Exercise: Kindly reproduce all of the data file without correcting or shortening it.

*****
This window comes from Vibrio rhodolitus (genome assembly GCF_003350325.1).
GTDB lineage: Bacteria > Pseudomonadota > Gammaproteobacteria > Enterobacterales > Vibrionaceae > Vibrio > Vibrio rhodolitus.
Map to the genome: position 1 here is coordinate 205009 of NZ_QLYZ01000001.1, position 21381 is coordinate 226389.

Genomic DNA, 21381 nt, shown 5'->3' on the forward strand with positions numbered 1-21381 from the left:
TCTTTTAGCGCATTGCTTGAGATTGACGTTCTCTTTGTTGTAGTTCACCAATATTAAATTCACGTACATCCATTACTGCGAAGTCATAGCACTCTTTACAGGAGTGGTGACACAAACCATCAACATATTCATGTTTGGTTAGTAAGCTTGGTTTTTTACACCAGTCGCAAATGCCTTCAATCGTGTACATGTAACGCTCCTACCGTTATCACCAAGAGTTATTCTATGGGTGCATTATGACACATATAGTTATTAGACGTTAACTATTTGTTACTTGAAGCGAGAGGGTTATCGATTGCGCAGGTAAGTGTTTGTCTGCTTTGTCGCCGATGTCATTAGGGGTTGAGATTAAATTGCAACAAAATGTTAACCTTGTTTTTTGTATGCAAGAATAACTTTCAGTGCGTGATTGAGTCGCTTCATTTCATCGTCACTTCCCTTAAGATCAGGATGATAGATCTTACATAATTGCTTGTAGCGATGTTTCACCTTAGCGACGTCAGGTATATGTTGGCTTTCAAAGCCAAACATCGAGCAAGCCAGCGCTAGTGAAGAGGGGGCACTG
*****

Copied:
This window comes from Vibrio rhodolitus (genome assembly GCF_003350325.1).
GTDB lineage: Bacteria > Pseudomonadota > Gammaproteobacteria > Enterobacterales > Vibrionaceae > Vibrio > Vibrio rhodolitus.
Map to the genome: position 1 here is coordinate 205009 of NZ_QLYZ01000001.1, position 21381 is coordinate 226389.

Genomic DNA, 21381 nt, shown 5'->3' on the forward strand with positions numbered 1-21381 from the left:
TCTTTTAGCGCATTGCTTGAGATTGACGTTCTCTTTGTTGTAGTTCACCAATATTAAATTCACGTACATCCATTACTGCGAAGTCATAGCACTCTTTACAGGAGTGGTGACACAAACCATCAACATATTCATGTTTGGTTAGTAAGCTTGGTTTTTTACACCAGTCGCAAATGCCTTCAATCGTGTACATGTAACGCTCCTACCGTTATCACCAAGAGTTATTCTATGGGTGCATTATGACACATATAGTTATTAGACGTTAACTATTTGTTACTTGAAGCGAGAGGGTTATCGATTGCGCAGGTAAGTGTTTGTCTGCTTTGTCGCCGATGTCATTAGGGGTTGAGATTAAATTGCAACAAAATGTTAACCTTGTTTTTTGTATGCAAGAATAACTTTCAGTGCGTGATTGAGTCGCTTCATTTCATCGTCACTTCCCTTAAGATCAGGATGATAGATCTTACATAATTGCTTGTAGCGATGTTTCACCTTAGCGACGTCAGGTATATGTTGGCTTTCAAAGCCAAACATCGAGCAAGCCAGCGCTAGTGAAGAGGGGGCACTG